One idea:
Use replacement to turn all Cos[eta] into CosEta, Cos[eta]^2 into CosEta^2, etc. You will need to study how to use pattern matching and replacement to make certain you make no errors in this step.
Then use the Mathematica function PolynomialGCD to extract what you are looking for.
Then reverse the replacement to turn your CosEta back into Cos[eta], etc.
That won't be able to take advantage of all the possible trig transformations, but it might stumble onto a common factor within the time and memory available to you.
Test this idea on a simpler smaller example to ensure that it works for all possible ways that your trig functions might appear. Then time how long it takes on the first 10% of your terms and the first 20% of your terms. That might give some idea how long it will take for the complete problem to finish. Unfortunately I suspect that your Mathematica will begin to swap information out of memory onto your hard drive and that will be hundreds of times slower and so any estimate of how long this will take will only be very approximate.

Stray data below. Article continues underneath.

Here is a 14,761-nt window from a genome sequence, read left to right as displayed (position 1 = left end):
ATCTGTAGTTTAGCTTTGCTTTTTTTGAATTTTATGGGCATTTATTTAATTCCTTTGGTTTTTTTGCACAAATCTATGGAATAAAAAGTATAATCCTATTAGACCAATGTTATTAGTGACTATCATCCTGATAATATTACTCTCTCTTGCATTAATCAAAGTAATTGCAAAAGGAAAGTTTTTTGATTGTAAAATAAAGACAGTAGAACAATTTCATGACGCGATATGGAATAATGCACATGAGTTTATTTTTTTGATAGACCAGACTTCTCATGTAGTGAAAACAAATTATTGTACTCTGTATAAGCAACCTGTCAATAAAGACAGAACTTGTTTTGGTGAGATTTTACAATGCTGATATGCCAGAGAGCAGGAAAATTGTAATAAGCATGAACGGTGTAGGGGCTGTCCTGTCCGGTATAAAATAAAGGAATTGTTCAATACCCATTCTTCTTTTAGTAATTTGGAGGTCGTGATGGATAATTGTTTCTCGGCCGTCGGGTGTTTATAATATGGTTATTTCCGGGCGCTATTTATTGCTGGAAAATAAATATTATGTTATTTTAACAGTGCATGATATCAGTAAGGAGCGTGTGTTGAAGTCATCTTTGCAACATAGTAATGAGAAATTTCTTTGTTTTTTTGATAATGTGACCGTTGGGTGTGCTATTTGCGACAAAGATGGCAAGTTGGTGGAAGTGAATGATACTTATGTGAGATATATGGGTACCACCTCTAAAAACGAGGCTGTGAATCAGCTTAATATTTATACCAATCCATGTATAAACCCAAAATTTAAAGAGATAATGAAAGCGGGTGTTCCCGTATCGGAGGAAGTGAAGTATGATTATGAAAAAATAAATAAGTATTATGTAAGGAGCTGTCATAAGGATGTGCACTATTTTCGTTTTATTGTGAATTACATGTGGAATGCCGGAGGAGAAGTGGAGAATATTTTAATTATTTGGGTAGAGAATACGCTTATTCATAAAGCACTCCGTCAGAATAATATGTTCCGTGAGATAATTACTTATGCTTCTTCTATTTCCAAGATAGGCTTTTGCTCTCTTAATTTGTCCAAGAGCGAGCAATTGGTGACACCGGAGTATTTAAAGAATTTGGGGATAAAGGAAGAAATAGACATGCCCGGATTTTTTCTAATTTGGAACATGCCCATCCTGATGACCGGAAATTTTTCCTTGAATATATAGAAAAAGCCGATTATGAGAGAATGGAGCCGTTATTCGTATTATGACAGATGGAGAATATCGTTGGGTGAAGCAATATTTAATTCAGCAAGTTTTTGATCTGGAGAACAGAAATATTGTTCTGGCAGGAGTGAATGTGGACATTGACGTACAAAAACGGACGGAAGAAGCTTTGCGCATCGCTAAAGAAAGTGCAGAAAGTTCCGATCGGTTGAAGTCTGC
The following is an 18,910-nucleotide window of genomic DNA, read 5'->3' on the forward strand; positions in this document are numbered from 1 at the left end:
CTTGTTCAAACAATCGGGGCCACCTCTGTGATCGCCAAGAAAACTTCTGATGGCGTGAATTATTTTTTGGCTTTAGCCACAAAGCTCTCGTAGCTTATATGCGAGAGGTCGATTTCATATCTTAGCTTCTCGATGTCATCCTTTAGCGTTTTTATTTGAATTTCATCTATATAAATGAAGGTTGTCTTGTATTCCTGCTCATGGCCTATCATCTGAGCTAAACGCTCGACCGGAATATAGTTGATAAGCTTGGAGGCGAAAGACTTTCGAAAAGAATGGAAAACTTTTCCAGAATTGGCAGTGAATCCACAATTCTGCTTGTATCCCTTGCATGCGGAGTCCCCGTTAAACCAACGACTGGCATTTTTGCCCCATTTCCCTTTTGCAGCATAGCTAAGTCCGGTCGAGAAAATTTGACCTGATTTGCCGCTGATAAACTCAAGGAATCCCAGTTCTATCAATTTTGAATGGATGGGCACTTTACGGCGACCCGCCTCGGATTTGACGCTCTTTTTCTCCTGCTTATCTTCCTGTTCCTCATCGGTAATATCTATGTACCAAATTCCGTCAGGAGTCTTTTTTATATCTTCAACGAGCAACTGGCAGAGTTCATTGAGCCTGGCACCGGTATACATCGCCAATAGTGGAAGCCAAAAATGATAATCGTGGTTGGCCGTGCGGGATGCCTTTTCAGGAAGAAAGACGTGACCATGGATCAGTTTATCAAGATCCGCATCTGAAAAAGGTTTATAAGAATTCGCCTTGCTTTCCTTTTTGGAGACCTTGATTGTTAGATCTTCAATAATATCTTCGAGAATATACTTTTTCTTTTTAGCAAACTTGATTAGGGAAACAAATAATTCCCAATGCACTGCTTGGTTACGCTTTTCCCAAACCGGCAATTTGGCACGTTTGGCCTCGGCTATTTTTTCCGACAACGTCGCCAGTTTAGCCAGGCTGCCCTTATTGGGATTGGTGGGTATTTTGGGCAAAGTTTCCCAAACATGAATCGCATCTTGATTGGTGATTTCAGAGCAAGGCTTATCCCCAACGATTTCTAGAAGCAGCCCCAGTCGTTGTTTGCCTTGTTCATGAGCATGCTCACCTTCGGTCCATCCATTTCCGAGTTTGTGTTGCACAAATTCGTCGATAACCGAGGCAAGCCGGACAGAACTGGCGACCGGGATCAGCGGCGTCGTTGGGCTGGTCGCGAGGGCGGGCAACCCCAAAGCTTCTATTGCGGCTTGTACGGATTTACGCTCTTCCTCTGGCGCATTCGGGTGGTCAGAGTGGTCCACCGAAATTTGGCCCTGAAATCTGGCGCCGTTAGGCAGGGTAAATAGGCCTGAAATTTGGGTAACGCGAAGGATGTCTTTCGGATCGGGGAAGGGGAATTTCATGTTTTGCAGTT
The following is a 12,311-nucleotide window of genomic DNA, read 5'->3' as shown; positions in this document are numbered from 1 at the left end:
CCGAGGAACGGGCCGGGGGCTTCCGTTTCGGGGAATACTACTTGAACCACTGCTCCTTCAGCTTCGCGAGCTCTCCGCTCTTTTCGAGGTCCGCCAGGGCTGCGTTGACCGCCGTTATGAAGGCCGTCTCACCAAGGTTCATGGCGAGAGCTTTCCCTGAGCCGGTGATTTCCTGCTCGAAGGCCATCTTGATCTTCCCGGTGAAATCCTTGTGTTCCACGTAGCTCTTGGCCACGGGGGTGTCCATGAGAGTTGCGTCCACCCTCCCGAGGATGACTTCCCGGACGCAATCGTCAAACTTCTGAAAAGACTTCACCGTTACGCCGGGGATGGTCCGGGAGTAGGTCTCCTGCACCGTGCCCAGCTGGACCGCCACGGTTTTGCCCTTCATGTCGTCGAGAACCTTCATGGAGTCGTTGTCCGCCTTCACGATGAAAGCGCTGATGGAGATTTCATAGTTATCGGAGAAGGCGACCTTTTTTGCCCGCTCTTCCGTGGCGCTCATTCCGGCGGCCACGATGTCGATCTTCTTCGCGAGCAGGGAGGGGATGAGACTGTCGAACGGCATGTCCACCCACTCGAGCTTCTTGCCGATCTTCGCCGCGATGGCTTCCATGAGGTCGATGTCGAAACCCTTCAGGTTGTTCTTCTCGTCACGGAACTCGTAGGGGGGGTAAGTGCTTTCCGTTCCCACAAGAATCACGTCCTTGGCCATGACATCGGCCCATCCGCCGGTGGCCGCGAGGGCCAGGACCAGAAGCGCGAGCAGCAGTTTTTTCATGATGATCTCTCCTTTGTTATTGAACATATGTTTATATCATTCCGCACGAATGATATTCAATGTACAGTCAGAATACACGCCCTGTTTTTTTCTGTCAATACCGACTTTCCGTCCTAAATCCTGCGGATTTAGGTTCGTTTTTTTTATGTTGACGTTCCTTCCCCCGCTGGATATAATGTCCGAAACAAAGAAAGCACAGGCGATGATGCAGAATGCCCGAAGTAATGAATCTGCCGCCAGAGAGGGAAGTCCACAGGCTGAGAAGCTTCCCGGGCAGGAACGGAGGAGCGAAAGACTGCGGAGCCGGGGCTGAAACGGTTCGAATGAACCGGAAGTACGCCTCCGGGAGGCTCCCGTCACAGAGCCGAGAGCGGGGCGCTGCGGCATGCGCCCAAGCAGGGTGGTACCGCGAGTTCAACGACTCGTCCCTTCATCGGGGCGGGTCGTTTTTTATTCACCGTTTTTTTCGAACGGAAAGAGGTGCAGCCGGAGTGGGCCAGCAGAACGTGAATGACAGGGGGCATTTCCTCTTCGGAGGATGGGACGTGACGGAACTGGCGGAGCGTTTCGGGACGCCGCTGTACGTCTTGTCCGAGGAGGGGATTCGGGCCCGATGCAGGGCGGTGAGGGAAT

Unfortunately, having tried to find smaller simpler ways of expressing big complicated problems in the past, I suspect the result of the GCD will likely be 1. My reasoning is based on examples which ended up being things like "almost a square of an expression half the size... except for a much smaller complicating bit added onto the end." Long long ago I asked various sources how difficult it would be to construct a "greedy" function FindMostly[hugeExpression, #1^2+#2&]. It did not need to be perfect, but it needed to mostly find what should be in each of those two "variables." It needed to work on very large problems and do this fairly quickly, much more quickly than exhaustive search of every possible alternative. In your case you might write (#1#2)/(#1#3)&. Unfortunately I was never able to implement this nor coax anyone else to do this.